Still, there’s no denying that the film’s climax is deeply mystical, in a way that preserves the mystery of the afterlife while obviously propelling its characters towards their various encounters with what comes next. The conquistador eats of the tree of life and is transformed into flora bursting from the soil (like the guide’s father who becomes a tree, and maybe like Izzi herself once her own tree grows over and into her bones). The space traveler enters the heart of the dying star (earlier described as the Mayan underworld) and rushes joyfully into the light. Moreover, Aronofsky’s aesthetic sensibility here seems to be aligned thoroughly with the magical and the spiritual. The soaring music of Aronofsky’s musical collaborator Clint Mansell (who has scored all of Aronofsky’s films) is achingly spiritual in its tidal pulsing, which comes to a momentary pause in sync with the imagery’s temporary reduction to a single point of white light in the middle of empty blackness, presaging the explosive resurgence where Tom/Tommy hurtles towards his final moment of understanding. I think Aronofsky is tapping into mythic and religious imagery as a way of suggesting the plenitude of humanity’s imaginative attempts to grapple with the essentially unknowable nature of death.
The finale is a kaleidoscopic outpouring of brilliant imagery, as the spacefaring incarnation of Tommy climbs up the tree and propels himself into the vacuum, into a separate bubble that hovers above the tree—as elegant and profound a visualization of leaving one’s obsessions behind as Aronofsky has crafted thus far. The film’s visual effects were crafted largely not through CGI but by magnifying and filming chemical reactions occurring in petri dishes, so that the nebulae and star fields through which this space traveler floats are actually enlargements of the microscopic processes that occur within the human body and within all life. It’s appropriate that this film about the wonder and pain of material existence should imply, in its own means of construction, that the cosmic and the miniscule are unified: one can go looking for answers in the bonding of molecules or in the furthest reaches of the heavens and find the same thing.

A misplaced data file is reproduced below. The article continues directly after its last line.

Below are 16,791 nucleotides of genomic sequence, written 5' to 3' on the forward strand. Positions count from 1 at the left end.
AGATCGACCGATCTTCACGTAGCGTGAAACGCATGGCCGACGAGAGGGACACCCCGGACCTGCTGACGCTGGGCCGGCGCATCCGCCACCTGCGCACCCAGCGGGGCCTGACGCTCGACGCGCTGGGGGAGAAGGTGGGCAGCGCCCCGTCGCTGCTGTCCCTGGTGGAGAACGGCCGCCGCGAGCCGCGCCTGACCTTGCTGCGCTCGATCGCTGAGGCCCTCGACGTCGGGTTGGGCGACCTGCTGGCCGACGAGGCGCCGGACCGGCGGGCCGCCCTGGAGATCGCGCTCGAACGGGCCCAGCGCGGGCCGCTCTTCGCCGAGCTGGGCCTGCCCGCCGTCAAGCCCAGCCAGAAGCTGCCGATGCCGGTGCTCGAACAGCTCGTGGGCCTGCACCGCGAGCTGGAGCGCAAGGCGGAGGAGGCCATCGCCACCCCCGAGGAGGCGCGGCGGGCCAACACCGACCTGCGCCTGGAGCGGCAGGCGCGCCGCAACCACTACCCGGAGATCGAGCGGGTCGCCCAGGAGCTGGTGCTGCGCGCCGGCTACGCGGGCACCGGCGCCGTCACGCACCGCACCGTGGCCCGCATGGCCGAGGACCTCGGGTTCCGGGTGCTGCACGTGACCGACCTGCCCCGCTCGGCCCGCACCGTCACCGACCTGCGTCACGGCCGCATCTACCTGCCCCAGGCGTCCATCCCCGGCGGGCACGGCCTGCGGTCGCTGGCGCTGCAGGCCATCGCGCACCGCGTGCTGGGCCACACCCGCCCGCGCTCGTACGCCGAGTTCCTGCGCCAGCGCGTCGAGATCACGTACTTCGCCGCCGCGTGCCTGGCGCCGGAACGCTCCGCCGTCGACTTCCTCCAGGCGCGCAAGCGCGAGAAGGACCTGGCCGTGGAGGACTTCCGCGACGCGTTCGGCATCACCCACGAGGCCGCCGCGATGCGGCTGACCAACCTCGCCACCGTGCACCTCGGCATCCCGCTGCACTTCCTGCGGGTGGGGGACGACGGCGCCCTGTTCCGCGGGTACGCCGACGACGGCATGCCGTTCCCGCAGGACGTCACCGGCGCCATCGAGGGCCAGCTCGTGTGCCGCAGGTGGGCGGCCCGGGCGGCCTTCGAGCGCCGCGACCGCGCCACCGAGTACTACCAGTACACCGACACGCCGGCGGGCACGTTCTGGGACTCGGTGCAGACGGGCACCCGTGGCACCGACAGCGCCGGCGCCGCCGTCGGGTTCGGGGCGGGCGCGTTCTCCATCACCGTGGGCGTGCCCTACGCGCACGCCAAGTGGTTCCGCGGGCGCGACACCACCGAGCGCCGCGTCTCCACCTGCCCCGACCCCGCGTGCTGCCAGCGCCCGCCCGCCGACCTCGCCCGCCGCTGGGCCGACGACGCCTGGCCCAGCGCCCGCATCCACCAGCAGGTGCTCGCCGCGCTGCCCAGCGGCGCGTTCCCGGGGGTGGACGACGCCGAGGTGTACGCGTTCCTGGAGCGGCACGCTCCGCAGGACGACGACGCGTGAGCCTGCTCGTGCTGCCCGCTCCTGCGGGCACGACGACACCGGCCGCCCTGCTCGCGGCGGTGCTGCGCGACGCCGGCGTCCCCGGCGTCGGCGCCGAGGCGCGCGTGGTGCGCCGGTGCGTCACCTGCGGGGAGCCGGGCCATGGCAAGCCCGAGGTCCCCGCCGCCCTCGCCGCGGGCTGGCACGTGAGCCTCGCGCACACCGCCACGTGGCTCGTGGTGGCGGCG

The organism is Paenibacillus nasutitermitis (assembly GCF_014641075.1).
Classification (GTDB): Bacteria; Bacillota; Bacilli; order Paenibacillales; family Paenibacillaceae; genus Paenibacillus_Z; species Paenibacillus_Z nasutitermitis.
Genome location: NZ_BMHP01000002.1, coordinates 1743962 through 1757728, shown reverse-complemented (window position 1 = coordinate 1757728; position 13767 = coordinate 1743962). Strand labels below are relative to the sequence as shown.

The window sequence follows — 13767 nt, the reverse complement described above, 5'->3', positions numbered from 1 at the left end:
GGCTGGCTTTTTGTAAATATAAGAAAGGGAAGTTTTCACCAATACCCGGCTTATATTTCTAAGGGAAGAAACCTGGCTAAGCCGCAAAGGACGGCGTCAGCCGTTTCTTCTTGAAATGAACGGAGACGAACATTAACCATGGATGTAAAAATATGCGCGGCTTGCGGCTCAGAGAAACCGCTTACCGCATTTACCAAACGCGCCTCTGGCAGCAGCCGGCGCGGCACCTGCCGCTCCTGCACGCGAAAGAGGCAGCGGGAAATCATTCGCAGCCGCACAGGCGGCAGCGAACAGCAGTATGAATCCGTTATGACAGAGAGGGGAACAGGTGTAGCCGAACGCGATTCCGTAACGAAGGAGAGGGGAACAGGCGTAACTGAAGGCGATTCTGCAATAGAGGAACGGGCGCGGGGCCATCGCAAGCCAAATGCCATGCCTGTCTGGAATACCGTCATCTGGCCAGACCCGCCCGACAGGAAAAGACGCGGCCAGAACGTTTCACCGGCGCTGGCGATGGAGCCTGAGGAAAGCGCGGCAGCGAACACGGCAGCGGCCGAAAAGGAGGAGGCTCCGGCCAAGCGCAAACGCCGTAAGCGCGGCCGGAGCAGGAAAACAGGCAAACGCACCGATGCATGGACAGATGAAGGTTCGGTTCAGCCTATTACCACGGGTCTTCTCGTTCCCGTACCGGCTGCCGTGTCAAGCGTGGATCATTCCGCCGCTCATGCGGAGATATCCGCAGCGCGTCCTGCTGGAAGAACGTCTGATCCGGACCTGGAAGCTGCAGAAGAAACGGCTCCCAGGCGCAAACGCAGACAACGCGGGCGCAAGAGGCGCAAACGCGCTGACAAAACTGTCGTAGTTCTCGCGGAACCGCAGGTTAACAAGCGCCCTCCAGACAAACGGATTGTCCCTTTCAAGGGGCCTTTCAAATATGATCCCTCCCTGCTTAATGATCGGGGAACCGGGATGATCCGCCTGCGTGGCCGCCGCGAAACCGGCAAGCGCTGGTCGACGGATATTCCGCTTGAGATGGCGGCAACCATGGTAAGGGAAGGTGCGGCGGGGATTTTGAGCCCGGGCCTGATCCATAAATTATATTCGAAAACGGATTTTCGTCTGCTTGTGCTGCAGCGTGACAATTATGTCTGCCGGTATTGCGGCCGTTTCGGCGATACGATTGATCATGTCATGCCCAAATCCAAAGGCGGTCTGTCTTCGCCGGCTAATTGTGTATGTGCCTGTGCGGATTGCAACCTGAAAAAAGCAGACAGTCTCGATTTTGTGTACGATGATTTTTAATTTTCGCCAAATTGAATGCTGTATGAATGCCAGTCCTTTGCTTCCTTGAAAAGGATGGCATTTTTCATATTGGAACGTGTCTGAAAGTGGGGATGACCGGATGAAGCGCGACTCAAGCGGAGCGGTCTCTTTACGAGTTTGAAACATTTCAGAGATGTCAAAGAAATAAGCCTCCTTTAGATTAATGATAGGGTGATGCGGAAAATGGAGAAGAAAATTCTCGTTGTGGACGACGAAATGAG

And throughout it all, Tommy himself remains earthbound and grounded, imagining, reading and/or writing about Mayan legends and transcendence in deep space even as, on Earth in his transitory form, he comes to terms with his own human-scale struggle to accept his wife’s too-young death, as well as his own eventual demise. No matter how strenuously Aronofsky’s images hurl the film into the cosmos, towards the barrier between life and death, there’s always that anchor of earthliness: a half-playful, half-sad snowball fight; the stark white vista surrounding the plain brown rectangle of Izzi’s gravesite at her funeral; the several-times-repeated flash of a younger, healthier Izzi, in a bright red dress, playing a game of tag with her husband; Tommy whispering to the back of his wife’s neck, the hairs on her neck standing up at the brush of his breath, evoking the textured surface of the tree of life that the space traveler tries to nurture towards Xiabalba.